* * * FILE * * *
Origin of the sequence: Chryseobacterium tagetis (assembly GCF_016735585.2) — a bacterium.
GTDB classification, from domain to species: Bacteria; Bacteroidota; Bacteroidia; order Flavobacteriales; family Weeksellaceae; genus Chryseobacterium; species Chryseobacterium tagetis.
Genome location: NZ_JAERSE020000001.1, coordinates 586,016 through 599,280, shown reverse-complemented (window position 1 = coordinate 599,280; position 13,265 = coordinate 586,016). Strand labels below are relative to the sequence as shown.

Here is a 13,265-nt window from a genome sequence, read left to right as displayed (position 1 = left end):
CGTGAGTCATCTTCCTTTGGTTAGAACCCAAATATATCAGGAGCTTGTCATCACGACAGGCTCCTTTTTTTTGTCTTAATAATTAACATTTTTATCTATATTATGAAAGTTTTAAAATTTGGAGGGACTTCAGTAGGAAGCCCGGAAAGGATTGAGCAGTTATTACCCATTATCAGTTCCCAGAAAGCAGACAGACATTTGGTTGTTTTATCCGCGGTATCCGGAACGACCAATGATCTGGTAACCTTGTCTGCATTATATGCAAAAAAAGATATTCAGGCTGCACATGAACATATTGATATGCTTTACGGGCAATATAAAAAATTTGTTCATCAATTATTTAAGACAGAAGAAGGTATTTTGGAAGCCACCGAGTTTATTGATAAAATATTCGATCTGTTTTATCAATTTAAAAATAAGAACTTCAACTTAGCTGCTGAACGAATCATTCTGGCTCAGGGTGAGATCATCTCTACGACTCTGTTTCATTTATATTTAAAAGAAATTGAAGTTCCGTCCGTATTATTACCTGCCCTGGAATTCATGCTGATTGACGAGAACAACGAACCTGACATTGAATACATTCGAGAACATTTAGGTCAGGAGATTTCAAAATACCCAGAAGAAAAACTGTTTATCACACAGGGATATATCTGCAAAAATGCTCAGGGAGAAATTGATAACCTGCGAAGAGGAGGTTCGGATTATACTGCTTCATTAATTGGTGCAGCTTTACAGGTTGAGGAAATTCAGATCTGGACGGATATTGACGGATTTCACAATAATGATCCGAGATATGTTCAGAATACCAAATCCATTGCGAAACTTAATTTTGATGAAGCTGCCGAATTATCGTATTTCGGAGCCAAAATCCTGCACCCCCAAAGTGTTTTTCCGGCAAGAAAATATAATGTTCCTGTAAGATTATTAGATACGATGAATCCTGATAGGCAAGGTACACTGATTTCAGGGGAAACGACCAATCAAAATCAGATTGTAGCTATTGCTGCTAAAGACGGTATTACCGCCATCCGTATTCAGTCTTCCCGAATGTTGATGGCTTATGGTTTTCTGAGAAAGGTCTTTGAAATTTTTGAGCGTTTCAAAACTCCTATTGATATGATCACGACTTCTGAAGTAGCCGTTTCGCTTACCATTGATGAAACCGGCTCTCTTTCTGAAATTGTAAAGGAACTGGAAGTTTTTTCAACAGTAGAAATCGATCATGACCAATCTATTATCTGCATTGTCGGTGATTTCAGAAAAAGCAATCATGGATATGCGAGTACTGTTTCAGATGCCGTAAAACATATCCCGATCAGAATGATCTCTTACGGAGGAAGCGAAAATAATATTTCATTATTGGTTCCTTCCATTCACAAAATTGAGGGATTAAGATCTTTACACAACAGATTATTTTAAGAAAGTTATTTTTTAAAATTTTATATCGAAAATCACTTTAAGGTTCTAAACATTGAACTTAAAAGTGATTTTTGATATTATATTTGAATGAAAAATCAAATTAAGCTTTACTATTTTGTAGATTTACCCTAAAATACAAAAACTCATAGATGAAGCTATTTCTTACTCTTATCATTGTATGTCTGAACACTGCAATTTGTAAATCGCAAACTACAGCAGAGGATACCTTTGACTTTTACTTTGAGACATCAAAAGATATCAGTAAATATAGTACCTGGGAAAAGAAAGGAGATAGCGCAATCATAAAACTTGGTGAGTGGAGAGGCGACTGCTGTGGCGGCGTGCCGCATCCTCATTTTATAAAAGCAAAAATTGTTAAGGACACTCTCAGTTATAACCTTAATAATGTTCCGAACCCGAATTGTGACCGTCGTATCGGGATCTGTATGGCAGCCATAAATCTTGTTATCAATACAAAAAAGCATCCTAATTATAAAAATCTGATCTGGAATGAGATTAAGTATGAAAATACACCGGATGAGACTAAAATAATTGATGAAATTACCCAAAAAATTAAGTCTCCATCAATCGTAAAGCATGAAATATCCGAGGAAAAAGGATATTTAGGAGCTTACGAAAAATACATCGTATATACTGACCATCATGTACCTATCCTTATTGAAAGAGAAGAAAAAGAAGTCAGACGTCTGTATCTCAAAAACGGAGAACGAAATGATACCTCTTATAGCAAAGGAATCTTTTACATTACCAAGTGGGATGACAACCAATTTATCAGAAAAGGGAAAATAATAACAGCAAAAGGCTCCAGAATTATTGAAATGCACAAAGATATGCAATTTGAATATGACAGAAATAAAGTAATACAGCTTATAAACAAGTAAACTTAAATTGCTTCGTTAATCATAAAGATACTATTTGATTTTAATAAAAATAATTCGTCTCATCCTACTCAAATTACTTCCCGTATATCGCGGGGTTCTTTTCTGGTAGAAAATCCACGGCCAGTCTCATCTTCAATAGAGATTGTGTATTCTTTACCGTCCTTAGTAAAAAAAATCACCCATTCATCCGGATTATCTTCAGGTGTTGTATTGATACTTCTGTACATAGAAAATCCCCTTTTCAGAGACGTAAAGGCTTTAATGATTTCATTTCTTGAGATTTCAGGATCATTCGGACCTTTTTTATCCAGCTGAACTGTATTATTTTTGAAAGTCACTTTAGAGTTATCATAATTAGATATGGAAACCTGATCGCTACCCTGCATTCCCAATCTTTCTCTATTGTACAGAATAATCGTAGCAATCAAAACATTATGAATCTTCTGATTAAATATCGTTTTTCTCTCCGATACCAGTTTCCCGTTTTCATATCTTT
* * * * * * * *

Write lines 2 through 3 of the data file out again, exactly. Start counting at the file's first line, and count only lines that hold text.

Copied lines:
GTDB classification, from domain to species: Bacteria; Bacteroidota; Bacteroidia; order Flavobacteriales; family Weeksellaceae; genus Chryseobacterium; species Chryseobacterium tagetis.
Genome location: NZ_JAERSE020000001.1, coordinates 586,016 through 599,280, shown reverse-complemented (window position 1 = coordinate 599,280; position 13,265 = coordinate 586,016). Strand labels below are relative to the sequence as shown.